NGOs and MEPs gather at European Parliament to call for a fur-free Europe
In Animal ethics,Animal welfare,Recent News

NGOs and MEPs gather at European Parliament to call for a fur-free Europe

STRASBOURG, 6 OCTOBER 2022 – Today, as the Fur Free Europe ECI reached more than 400,000 signatures in less than five months, MEPs from the Intergroup on the Welfare and Conservation of Animals gave their clear support to this call to end the fur trade in the EU. At an Intergroup meeting in Strasbourg dedicated to “The case for a Fur Free Europe”, scientific experts, MEPs, Member States and civil society argued why there should be an end to fur cruelty in Europe.


Launched in May 2022 and supported by 80 animal NGOs, the European Citizens’ Initiative (ECI) Fur Free Europe wants to make an end to the cruel, unnecessary and wasteful practice of fur farming and calls on the European Commission to ban the production and sale of fur in Europe.

Sandra Schoenmakers, Executive Board member of the Fur Free Alliance, said:

“Millions of animals suffer each year on fur factory farms in the EU. It is clear that industry welfare certification schemes do nothing to solve the serious welfare problems on fur farms. There simply is no humane way to keep active predators confined in fur cage farms. The only way forward is to ensure a permanent end to the fur trade in Europe.”

Following the introduction by the President of the Intergroup Tilly Metz MEP (LU, Greens/EFA), and a presentation of a new Fur Free Europe report by Eurogroup for Animals’ CEO Reineke Hameleers, scenes of the investigative documentary SLAY were screened. This documentary, from the makers of the award-winning films Cowspiracy and What The Health, exposes the dark reality of the production of fur skins. Filmmaker Rebecca Capelli shared her experience of witnessing greenwashing, mislabelling, and extreme animal abuse during her research:

“The suffering of animals in the fashion industry is greenwashed into oblivion while those skin industries are destroying the planet and harming people. SLAY aims to challenge the notion that animal skins are a fabric, and open people’s eyes to the dark realities behind some of the most sought after skins in fashion.”

Bo Algers, veterinarian and Professor emeritus at the Swedish University of Agricultural Sciences, shared scientific evidence on how the behavioural needs of mink and foxes in the fur industry are hindered, leading to stereotypical behaviour, an indication of poor welfare and understimulation. He noted that the industry’s WelFur scheme does not guarantee that individual animals do not suffer from poor welfare:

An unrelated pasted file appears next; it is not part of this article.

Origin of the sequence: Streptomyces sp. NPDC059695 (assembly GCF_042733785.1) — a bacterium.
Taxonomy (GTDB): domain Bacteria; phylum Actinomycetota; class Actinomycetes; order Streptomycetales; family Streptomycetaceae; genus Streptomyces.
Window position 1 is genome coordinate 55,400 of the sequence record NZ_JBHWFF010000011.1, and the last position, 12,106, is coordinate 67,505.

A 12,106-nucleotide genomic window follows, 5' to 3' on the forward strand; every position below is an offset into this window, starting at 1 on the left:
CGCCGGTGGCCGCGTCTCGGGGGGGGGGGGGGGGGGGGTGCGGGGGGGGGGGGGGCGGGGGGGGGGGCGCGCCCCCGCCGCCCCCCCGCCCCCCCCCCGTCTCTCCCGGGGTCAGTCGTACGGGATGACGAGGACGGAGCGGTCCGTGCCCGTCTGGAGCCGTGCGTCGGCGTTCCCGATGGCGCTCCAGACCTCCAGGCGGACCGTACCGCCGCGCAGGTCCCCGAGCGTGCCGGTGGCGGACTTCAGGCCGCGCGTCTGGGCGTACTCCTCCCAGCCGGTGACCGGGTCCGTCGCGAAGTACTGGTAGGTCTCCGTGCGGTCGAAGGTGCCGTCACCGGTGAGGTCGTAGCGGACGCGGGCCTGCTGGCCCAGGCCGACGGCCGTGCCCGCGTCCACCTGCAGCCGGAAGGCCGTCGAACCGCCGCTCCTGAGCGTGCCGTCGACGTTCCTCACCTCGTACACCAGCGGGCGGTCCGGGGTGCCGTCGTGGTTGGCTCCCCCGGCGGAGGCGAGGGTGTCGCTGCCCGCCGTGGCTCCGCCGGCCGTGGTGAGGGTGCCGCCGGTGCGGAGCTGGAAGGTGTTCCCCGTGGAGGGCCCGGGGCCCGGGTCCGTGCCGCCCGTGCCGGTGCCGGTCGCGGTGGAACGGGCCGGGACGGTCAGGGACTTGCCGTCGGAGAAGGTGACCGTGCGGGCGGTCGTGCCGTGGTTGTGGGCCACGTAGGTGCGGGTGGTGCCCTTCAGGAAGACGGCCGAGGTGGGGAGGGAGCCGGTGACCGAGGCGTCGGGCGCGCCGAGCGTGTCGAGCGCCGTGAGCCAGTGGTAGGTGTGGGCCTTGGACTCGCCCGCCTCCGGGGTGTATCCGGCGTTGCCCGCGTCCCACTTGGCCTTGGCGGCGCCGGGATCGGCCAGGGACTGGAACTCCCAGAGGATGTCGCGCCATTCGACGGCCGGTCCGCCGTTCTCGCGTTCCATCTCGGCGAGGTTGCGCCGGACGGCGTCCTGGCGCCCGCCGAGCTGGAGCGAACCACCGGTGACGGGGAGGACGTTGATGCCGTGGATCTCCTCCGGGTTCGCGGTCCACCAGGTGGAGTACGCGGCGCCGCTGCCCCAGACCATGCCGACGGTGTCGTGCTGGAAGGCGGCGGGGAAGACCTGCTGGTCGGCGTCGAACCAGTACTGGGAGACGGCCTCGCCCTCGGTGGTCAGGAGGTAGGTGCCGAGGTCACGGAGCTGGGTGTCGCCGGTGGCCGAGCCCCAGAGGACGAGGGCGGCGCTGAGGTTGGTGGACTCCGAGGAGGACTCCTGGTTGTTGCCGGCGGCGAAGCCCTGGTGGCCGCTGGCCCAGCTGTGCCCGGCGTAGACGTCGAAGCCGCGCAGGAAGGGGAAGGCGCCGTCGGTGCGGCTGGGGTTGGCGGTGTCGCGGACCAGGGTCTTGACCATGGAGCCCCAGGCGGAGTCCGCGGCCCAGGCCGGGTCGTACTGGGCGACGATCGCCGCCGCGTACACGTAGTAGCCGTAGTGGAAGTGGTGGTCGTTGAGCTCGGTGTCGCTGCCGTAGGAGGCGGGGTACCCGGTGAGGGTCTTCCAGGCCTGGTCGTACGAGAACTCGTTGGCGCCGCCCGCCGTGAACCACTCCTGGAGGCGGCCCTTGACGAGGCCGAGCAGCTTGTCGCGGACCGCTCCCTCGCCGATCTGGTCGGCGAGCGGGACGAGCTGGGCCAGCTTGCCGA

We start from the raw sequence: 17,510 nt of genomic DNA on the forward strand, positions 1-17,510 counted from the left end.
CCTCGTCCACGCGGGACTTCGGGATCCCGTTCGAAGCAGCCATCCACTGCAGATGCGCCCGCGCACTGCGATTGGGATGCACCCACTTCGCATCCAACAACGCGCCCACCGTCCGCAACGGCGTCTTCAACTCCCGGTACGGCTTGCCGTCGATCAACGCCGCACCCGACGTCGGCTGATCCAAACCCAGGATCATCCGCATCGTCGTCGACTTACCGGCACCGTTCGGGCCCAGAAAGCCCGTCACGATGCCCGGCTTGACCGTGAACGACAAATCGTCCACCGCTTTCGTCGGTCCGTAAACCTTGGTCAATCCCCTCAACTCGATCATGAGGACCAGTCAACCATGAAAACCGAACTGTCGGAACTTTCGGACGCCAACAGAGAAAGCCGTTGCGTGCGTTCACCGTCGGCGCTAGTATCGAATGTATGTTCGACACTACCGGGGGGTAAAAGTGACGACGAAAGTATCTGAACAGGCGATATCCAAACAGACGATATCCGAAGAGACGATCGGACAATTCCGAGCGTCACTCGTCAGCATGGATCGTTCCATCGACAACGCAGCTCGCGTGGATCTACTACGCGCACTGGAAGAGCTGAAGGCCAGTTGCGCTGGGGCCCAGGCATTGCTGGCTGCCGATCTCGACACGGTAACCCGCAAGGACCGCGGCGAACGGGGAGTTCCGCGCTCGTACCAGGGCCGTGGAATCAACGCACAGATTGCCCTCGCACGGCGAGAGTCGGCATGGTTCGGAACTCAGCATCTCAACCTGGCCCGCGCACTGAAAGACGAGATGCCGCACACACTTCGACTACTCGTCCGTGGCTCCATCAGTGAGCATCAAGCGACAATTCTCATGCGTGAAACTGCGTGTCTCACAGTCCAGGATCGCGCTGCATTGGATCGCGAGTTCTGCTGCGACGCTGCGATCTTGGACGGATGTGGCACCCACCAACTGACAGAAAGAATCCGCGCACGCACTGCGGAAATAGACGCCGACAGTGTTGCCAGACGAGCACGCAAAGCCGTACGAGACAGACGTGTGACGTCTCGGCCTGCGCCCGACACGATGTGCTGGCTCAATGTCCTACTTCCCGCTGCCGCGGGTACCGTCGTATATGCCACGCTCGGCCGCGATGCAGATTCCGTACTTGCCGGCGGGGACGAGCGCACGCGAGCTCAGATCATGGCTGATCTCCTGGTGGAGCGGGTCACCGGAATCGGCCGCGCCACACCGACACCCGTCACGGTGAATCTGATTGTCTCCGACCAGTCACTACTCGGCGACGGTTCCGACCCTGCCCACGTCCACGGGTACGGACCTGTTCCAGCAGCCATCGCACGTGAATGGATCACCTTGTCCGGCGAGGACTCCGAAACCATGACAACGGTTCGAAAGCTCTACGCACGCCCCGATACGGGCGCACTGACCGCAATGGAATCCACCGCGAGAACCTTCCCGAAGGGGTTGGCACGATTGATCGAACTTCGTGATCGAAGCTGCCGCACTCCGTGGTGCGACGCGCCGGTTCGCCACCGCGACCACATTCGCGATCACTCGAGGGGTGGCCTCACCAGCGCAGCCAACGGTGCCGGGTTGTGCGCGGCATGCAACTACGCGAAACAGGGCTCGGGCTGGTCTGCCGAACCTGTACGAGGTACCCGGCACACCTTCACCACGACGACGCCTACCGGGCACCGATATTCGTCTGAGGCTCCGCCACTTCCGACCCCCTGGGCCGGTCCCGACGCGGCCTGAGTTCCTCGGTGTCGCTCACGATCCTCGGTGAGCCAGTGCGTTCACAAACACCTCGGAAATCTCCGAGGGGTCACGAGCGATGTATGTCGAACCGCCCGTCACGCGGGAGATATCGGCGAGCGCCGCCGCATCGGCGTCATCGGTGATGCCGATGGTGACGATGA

“The WelFur scheme is used to rank existing fur farms, it does not assess individual animal welfare (..) Levels of stereotypical behaviour are not measured by scientific method in the WelFur scheme context.”

Johannes Rauch, Austrian Federal Minister of Social Affairs, Health, Care and Consumer Protection, provided a video message:

“In my role as Minister of Health, I strongly push towards the realisation of the „One Health“ approach. That means we have to look at human health, animal health and environmental health as interlinked issues that strongly impact one another. I am convinced that we will have to fundamentally change this system of animal exploitation to avoid future pandemics. This is why I wholeheartedly support the European Citizens’ Initiative for a Fur Free Europe and I want to ask you to support it as well. The EU must use its power and also close the EU market to farmed fur products from outside the EU. Just like we have done with products from certain trapping methods, seal products or cat and dog fur. In order to make progress and live up to our moral standards and the responsible treatment of animals as sentient beings, I strongly urge all of you to support this common cause, support the Citizens‘ initiative and make this step possible towards the goal of a fur free Europe.”

The message echoed the information note tabled by Austria and the Netherlands during a meeting of the Council of the European Union (Agriculture and Fisheries), supported by Belgium, Germany Luxembourg and Slovakia, calling on the European Commission to investigate the possibility for a ban on fur farming. The call to end fur farming in the EU, on the grounds of animal welfare, public health and ethical considerations, was backed by a total of twelve Member States during the deliberations on this paper.

Call upon the European Commission to end animal suffering on European fur farms – sign the ‘Fur Free Europe’ European Citizen’s Initiative.

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NGOs and MEPs gather at European Parliament to call for a fur-free Europe